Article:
Five Ways to Make Sure Kids Stay Safe Around Fireworks
Everyone loves the Fourth of July—especially my daughter, Lily. At 3, she is finally old enough to appreciate the fireworks at our local park. I’m looking forward to seeing her face light up (quite literally) when she watches the display of bangs, bursts and sparkles. But with the “oohs” and “aahhs” there’s also a little bit of “eeeeee!” because of the potential danger fireworks pose.
I’ll be taking these five steps to heart so that my daughter, her friends, and our family has a safe and enjoyable celebration:
How to Keep Your Family Safe with Fireworks
- Leave Fireworks to the Pros. The best way to protect your family is to not use any fireworks at home. Instead, attend public fireworks displays and leave the lighting to the professionals.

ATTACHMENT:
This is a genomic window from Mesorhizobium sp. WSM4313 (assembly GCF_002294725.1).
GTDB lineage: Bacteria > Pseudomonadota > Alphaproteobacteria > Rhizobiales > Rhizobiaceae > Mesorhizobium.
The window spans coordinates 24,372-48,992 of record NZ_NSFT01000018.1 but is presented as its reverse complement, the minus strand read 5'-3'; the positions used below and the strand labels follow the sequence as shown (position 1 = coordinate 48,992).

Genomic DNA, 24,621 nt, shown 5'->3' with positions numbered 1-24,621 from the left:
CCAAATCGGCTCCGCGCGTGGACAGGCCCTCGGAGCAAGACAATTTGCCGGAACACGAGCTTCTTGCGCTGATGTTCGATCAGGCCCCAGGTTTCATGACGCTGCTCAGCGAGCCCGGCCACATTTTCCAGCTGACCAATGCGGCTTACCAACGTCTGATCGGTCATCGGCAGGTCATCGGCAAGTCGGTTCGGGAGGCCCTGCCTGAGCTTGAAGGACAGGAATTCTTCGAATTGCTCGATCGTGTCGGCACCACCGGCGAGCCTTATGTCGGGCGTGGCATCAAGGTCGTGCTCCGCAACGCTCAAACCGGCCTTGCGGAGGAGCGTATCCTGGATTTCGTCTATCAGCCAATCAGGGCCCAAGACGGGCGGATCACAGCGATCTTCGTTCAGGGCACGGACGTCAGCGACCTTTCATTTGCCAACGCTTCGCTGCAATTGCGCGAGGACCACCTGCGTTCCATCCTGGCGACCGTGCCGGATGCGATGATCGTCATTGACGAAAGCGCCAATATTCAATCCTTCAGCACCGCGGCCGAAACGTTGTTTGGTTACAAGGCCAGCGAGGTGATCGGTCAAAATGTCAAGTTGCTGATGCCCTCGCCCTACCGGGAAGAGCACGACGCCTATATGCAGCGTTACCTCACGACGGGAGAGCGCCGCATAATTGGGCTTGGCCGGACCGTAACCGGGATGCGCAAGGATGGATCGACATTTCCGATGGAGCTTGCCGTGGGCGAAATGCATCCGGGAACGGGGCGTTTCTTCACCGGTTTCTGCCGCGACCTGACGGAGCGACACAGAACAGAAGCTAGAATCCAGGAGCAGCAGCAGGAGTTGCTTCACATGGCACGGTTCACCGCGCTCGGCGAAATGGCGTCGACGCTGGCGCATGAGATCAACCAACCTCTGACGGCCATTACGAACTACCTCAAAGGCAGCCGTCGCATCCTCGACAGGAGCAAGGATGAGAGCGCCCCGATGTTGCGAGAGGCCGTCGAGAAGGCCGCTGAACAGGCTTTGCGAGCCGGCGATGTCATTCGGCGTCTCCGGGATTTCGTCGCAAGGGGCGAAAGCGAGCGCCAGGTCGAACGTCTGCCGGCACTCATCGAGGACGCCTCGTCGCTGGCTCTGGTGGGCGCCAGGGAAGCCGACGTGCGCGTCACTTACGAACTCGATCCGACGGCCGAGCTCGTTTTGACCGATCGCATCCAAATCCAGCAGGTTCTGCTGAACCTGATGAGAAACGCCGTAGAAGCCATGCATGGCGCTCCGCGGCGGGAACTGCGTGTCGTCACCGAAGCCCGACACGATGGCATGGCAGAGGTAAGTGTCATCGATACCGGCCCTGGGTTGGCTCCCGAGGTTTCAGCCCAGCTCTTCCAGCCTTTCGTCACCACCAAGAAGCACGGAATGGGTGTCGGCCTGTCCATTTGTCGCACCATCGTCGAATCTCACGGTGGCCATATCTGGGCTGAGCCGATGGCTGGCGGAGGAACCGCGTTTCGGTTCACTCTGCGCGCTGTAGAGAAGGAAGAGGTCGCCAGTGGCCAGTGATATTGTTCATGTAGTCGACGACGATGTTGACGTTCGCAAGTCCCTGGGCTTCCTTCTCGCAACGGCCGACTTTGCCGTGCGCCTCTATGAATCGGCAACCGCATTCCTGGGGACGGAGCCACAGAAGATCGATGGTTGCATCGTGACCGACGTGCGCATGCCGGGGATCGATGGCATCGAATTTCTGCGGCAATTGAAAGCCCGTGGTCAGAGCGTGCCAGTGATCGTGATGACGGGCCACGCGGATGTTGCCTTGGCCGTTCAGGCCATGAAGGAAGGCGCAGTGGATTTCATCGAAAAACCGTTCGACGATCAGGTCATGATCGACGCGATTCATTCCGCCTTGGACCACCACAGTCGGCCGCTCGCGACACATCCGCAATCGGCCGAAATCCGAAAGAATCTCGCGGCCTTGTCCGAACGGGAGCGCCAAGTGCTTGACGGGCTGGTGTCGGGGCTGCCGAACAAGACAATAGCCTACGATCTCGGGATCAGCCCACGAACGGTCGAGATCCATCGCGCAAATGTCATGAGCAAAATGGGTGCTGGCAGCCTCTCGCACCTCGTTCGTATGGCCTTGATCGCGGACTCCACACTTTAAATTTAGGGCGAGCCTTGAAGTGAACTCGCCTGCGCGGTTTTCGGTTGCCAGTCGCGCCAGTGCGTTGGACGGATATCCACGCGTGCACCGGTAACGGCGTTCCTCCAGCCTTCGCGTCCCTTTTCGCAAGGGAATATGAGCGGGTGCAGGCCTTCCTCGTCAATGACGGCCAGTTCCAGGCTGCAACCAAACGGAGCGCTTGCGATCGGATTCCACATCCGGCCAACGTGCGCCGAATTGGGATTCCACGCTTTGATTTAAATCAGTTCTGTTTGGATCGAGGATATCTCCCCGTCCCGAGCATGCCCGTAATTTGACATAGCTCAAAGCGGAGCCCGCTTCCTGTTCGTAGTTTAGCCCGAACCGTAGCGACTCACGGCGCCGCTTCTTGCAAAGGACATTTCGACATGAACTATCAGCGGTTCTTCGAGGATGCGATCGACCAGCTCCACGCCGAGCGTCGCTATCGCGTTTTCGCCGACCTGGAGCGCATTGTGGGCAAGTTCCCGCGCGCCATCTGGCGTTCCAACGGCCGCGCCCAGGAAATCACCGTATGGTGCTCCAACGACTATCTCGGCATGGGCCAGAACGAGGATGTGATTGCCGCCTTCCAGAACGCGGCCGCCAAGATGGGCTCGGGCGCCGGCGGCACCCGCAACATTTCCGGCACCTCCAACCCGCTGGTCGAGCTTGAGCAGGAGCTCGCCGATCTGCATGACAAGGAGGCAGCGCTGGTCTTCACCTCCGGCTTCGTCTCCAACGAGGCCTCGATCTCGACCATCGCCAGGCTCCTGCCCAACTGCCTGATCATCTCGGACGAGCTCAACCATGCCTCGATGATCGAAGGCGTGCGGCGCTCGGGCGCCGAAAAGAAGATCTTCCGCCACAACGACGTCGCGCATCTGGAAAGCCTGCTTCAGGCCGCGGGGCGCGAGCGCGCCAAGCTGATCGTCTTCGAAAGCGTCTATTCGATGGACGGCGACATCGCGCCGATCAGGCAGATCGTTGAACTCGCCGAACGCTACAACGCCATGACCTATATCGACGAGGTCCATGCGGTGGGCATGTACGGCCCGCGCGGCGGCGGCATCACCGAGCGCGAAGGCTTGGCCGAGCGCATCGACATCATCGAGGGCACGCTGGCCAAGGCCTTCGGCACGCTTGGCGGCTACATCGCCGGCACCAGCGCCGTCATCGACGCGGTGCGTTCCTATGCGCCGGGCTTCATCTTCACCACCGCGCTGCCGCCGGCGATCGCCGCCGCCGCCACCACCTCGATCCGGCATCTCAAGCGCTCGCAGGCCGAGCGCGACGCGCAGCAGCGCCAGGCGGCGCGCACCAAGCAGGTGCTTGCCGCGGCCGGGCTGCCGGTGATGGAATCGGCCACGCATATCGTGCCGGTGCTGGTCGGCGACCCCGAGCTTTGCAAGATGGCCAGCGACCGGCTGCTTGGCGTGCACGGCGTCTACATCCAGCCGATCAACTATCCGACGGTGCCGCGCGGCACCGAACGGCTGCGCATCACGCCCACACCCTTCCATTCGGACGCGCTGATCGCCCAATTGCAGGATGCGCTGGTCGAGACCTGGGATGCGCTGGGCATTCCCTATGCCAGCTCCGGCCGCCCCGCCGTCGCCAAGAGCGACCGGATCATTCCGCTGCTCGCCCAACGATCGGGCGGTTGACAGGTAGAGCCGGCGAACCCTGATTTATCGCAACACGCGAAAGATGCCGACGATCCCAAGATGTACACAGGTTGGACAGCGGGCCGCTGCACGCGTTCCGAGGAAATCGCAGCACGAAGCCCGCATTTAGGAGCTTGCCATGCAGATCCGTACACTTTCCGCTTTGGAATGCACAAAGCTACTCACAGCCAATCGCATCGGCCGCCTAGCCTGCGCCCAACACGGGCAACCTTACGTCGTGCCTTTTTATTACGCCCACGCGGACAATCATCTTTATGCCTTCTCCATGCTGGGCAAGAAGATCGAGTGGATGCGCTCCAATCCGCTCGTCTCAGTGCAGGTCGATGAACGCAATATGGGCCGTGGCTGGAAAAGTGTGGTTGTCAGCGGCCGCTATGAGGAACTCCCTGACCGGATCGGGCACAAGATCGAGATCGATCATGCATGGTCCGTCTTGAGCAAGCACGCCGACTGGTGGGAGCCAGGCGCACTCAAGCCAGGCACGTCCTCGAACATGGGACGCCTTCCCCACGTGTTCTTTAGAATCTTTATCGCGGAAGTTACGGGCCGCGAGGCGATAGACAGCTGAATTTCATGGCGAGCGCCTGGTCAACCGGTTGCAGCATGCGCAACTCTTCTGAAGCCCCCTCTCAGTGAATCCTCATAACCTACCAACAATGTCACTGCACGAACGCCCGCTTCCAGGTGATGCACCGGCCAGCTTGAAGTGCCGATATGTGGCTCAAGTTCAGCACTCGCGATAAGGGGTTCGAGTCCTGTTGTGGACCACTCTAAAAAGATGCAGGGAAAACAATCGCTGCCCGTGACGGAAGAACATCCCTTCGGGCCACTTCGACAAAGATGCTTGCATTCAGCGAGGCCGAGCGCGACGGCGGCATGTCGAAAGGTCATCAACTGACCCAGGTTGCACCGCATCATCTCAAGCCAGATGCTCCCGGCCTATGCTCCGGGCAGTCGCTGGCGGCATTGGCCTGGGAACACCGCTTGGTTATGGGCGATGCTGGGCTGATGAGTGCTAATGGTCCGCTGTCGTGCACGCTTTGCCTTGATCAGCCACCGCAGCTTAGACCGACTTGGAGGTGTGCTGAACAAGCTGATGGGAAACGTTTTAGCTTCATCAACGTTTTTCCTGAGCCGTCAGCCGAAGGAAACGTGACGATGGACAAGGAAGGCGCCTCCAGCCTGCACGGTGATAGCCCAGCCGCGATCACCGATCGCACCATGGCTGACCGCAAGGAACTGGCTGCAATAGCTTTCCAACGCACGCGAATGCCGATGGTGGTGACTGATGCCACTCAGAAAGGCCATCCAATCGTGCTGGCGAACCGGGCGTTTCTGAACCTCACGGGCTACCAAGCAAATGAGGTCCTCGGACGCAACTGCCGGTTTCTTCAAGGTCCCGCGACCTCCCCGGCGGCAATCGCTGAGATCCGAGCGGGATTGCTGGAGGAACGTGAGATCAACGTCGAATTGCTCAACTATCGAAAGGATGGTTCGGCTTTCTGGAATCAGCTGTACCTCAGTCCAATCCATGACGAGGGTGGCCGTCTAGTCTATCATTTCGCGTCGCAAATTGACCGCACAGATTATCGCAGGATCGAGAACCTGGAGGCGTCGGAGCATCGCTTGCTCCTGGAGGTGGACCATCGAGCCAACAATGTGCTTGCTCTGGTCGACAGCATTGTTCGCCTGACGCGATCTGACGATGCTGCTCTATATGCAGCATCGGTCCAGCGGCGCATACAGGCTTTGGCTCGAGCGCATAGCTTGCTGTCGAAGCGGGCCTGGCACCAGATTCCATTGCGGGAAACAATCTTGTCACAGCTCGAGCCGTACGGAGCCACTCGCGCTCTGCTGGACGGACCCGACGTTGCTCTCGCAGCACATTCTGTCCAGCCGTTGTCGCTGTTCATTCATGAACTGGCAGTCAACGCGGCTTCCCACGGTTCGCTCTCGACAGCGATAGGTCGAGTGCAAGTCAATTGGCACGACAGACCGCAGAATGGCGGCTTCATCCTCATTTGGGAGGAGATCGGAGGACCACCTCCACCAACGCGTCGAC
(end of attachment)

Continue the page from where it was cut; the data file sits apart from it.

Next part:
- Find a Substitute for Sparklers. Little arms are too short to hold sparklers, which can heat up to 1,200 degrees. How about this instead? Let your young children use glow sticks. They can be just as fun, but they don’t burn at a temperature hot enough to melt glass.
- Take Necessary Precautions. If you do decide to light fireworks yourself, be extra careful. Make sure you’re not wearing loose clothing when handling matches or fireworks. Never use fireworks indoors. Outside, point them away from homes and people, and steer clear of brush, leaves, dry grass and flammable substances.
- Keep Your Distance. Make sure everyone is positioned far back from where fireworks are being lit. If a device does not go off, do not stand over it to investigate. Instead, have a bucket of water nearby to make sure it’s out.
- Be Prepared for Problem. Keep a fire extinguisher nearby and make sure you know how to operate it properly. When you’re finished with the fireworks, douse the remains with a bucket of water before disposing of them to avoid a trash fire.
Please share these tips with your family and neighbors that everyone can truly enjoy the 4th of July!
Be sure to also check out these summer safety tips to have some safe and worry-free days in the sun.